Gilliam and Caldwell also serve as models for how to use our anthropological toolkit to engage in scholar-activism and transnational solidarity with struggles for social justice. Gilliam visited Cuba in March 2010 as a member of the delegation of the U.S. Women and Cuba Collaboration. She later wrote an article on Cuba, where she wrote:
“It is time to renew that moral courage and vigor…and join those in the rest of the hemisphere who are opposed to the economic and political blockade against Cuba. However difficult it may be, it is incumbent on progressives to become more knowledgeable about what is being done not just in Latin America but all over the world in their name” (2014: 180).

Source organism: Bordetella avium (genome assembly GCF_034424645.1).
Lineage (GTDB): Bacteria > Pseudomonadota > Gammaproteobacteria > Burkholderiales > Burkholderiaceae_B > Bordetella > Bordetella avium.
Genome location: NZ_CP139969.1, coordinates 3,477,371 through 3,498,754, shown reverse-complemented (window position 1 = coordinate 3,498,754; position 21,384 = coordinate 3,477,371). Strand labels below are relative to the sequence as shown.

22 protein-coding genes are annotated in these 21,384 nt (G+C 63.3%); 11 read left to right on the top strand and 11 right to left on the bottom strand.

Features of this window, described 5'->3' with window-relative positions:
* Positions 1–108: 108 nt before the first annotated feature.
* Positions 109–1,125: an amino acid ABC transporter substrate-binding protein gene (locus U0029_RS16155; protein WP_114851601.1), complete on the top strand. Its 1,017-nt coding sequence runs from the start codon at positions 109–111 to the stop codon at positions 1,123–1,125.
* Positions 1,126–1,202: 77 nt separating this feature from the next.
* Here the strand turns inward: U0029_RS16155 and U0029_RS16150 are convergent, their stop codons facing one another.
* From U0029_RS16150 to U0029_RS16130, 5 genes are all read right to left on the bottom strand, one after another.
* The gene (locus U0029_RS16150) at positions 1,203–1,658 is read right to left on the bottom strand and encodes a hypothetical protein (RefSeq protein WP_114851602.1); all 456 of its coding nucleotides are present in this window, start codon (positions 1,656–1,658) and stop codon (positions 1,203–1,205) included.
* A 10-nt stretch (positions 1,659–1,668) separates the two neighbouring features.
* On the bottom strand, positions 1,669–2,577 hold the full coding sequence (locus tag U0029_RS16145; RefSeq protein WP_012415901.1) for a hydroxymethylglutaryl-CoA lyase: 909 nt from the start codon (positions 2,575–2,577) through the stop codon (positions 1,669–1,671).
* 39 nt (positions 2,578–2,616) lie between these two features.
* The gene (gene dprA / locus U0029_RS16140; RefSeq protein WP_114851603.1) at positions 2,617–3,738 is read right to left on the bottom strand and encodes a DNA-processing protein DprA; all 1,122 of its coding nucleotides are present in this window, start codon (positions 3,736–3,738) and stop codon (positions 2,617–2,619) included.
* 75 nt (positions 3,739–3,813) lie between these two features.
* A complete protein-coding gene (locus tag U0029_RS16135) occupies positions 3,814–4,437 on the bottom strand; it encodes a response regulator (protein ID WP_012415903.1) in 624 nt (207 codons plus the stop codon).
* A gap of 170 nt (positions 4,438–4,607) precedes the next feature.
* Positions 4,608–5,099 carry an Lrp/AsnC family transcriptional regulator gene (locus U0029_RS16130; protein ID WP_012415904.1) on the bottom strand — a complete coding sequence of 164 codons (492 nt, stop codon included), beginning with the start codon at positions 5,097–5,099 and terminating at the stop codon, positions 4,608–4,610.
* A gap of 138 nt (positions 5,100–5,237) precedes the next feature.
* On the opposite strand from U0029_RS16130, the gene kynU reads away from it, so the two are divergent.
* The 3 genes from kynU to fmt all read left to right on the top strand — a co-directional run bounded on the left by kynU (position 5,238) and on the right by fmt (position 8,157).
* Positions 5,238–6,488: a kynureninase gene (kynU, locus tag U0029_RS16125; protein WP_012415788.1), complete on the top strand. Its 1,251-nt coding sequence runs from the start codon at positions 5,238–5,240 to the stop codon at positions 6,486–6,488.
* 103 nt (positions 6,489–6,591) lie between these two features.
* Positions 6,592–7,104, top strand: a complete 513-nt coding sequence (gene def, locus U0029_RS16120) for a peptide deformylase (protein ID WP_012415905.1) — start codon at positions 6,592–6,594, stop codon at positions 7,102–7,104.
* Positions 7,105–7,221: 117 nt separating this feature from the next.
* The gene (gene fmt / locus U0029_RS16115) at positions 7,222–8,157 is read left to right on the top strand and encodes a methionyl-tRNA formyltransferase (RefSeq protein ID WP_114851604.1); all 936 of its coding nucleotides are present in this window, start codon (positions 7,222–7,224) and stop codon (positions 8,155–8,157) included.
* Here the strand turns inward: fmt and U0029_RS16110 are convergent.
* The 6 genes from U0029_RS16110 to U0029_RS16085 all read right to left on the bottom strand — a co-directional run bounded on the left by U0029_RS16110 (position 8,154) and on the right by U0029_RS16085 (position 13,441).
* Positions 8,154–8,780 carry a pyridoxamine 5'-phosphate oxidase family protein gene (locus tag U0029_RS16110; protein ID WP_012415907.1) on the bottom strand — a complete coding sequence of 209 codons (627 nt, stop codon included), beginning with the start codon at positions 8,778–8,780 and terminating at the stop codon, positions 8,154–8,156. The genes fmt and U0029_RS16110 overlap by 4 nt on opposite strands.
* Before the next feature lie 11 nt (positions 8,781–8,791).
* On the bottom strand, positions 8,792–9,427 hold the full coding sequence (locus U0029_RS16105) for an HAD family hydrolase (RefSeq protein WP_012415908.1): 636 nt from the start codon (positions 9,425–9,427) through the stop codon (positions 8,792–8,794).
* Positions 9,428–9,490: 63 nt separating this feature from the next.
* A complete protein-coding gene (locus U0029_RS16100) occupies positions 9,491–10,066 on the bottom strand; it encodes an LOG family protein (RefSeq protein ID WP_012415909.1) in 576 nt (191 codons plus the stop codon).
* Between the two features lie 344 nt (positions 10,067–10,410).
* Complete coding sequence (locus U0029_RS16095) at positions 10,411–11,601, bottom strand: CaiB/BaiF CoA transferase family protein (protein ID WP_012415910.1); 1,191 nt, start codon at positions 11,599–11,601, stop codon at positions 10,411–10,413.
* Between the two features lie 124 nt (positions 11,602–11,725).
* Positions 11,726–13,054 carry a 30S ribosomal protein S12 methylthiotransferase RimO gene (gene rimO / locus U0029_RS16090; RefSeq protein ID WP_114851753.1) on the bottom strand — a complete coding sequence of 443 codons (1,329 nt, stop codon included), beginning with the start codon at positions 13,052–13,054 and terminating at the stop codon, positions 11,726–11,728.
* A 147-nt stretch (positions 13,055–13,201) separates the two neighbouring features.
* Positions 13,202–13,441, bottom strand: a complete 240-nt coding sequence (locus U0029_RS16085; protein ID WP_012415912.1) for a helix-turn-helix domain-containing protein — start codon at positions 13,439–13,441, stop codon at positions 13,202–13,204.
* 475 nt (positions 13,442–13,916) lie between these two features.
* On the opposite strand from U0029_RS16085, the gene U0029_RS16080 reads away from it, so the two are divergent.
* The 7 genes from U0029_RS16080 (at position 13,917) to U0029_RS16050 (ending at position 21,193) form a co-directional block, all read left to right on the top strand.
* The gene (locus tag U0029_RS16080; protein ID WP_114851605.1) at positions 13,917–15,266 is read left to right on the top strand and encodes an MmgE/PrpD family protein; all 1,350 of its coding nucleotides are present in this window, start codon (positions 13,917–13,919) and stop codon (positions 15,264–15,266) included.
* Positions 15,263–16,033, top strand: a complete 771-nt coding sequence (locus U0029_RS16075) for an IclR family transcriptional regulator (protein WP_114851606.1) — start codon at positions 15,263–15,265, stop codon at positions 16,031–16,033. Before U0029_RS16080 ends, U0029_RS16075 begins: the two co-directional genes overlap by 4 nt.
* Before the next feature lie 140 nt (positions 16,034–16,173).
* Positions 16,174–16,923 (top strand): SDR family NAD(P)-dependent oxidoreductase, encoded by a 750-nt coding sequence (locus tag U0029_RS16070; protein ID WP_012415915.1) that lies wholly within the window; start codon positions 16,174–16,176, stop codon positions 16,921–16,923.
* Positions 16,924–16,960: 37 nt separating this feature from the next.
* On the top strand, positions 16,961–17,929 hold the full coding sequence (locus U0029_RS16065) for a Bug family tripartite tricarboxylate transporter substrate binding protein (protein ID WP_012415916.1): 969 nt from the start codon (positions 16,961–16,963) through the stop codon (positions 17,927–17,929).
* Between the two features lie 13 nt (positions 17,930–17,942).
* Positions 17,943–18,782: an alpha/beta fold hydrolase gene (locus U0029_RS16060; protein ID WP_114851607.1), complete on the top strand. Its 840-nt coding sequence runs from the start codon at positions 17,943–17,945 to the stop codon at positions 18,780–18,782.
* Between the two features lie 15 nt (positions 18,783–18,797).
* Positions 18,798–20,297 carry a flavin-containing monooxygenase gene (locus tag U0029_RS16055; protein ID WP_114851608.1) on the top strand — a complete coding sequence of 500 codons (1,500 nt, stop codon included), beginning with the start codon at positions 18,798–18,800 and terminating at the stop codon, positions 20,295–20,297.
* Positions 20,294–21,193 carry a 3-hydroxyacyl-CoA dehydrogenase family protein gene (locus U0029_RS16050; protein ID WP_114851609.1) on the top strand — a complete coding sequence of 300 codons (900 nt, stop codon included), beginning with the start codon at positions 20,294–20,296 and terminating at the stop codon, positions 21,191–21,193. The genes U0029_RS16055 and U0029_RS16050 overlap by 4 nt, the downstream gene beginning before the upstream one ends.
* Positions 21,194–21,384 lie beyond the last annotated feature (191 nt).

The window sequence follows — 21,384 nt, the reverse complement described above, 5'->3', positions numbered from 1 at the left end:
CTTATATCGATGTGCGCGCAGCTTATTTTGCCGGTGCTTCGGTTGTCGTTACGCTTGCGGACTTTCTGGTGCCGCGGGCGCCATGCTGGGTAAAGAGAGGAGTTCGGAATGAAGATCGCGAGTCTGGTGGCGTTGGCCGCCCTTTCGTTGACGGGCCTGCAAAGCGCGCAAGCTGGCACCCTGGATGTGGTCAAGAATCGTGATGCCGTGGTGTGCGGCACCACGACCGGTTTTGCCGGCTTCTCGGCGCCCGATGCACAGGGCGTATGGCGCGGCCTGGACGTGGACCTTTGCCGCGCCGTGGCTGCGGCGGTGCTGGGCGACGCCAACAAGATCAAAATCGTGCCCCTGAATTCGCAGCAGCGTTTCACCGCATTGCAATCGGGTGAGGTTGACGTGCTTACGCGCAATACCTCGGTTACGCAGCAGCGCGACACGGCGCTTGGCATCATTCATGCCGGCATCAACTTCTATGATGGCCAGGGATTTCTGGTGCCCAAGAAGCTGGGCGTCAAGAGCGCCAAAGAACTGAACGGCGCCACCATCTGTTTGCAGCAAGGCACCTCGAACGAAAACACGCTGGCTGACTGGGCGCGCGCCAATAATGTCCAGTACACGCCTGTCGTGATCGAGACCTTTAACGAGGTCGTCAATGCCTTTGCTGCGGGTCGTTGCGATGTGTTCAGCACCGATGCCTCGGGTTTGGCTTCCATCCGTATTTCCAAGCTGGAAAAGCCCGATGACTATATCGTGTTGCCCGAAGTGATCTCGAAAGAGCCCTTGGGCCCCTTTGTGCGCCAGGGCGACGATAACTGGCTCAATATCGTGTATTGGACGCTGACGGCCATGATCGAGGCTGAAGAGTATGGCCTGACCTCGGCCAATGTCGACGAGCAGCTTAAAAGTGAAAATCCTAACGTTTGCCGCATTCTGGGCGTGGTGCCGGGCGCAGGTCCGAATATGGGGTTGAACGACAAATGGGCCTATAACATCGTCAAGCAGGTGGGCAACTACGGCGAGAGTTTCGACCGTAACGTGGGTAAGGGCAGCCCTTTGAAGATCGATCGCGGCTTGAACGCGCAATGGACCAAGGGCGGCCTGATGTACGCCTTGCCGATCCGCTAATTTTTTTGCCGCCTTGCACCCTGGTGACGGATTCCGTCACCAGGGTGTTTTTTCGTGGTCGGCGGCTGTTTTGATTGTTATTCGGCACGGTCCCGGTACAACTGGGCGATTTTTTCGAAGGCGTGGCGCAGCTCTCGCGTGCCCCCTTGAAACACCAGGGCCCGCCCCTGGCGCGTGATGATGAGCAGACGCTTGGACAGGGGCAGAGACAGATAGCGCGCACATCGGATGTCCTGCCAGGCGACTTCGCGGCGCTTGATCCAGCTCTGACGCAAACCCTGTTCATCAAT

Likewise, Caldwell’s books, Negras in Brazil and Health Equity in Brazil bring information about the history and development of the Black women’s movement in Brazil to an English-speaking audience. Negras in Brazil features an in-depth ethnographic exploration of Black women activists in Belo Horizonte, Brazil, and it explores factors that led Afro-Brazilian women to develop a critical consciousness with regard to race and gender (Caldwell 2007: 14). Negras in Brazil was the first book to help me think through the “gendered implications of racial democracy” (Caldwell 2007: 55). This book was also the first place I came to understand Blackness in Brazil as a process of “becoming,” which is captured by the Portuguese term, assumir-se – that one becomes Black or comes to identify themselves as Black. Caldwell also analyzes Black women’s life experiences through a lens of citizenship.